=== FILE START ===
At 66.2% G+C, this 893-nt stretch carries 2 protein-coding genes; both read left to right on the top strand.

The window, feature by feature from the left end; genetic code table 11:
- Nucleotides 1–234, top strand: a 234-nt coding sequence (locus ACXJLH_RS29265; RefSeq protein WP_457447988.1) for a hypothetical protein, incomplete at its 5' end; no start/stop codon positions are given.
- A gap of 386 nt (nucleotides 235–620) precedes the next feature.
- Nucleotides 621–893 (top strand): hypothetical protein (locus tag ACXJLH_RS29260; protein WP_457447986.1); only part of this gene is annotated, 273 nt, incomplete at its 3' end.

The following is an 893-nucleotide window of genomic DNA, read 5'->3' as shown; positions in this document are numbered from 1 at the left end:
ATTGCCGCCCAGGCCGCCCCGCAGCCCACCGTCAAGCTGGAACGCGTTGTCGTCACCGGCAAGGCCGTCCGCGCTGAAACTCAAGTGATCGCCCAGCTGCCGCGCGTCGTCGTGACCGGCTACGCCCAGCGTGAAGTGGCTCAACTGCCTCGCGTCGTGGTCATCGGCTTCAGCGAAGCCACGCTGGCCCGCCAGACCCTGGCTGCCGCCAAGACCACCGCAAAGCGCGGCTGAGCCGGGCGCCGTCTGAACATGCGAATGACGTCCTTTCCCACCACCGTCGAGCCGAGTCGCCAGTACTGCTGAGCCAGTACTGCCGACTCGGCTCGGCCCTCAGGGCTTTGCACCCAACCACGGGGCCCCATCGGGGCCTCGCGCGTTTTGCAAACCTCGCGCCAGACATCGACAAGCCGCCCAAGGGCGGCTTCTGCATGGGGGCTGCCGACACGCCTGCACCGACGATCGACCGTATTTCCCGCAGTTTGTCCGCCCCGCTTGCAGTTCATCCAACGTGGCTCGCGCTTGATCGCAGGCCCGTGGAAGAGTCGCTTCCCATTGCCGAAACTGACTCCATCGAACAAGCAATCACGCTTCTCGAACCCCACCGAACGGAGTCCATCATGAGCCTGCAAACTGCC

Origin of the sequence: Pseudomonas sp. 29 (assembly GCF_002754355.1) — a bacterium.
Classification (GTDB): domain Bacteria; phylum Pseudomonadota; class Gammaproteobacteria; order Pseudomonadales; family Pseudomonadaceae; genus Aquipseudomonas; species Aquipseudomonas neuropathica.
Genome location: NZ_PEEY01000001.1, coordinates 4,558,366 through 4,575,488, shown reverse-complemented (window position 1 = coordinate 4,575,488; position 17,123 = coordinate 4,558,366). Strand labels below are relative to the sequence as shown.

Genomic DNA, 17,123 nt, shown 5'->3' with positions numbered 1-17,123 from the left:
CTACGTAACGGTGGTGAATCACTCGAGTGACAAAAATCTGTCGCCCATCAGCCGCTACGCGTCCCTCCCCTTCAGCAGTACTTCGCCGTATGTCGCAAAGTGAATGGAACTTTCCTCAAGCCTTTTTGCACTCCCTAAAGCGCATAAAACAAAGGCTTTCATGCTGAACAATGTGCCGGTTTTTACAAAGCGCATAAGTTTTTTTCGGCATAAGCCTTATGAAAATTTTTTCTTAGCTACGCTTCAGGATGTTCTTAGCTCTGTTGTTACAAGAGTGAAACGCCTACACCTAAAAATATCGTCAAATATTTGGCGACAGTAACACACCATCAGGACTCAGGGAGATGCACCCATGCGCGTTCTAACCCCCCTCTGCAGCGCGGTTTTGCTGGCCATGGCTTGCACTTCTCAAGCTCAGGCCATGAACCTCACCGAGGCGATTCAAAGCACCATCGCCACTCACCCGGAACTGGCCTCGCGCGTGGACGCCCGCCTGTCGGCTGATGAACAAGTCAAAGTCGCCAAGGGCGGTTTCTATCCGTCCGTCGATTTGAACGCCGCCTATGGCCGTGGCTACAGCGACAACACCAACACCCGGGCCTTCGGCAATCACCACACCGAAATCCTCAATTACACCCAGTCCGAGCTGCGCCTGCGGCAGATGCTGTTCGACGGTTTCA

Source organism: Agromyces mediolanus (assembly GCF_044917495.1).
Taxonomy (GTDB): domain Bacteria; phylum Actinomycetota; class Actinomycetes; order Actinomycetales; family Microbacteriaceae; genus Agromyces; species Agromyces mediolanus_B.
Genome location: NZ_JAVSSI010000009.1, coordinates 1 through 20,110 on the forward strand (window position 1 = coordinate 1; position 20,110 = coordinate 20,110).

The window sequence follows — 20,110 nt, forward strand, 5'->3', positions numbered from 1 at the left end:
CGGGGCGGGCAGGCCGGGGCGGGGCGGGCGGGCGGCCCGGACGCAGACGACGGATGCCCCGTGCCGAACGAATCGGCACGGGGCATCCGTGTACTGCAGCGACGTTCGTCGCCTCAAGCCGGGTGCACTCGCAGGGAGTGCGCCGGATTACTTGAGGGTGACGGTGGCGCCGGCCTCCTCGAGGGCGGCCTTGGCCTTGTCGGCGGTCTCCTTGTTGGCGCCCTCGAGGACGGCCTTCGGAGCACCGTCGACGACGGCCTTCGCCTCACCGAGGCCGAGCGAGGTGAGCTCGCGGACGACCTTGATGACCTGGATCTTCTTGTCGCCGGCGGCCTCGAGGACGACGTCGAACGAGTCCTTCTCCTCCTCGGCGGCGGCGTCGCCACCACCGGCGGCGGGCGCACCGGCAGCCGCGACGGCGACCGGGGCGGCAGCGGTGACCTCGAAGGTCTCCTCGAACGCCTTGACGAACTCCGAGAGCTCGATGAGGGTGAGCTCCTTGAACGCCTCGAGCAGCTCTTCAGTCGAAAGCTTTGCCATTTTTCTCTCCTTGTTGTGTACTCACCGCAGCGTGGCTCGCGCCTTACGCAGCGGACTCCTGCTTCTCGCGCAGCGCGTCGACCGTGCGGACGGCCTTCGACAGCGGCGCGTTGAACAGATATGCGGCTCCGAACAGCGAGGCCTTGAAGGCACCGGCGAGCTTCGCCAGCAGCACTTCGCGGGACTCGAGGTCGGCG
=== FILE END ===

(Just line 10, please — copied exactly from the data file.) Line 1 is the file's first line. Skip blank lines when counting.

Genome location: NZ_PEEY01000001.1, coordinates 4,558,366 through 4,575,488, shown reverse-complemented (window position 1 = coordinate 4,575,488; position 17,123 = coordinate 4,558,366). Strand labels below are relative to the sequence as shown.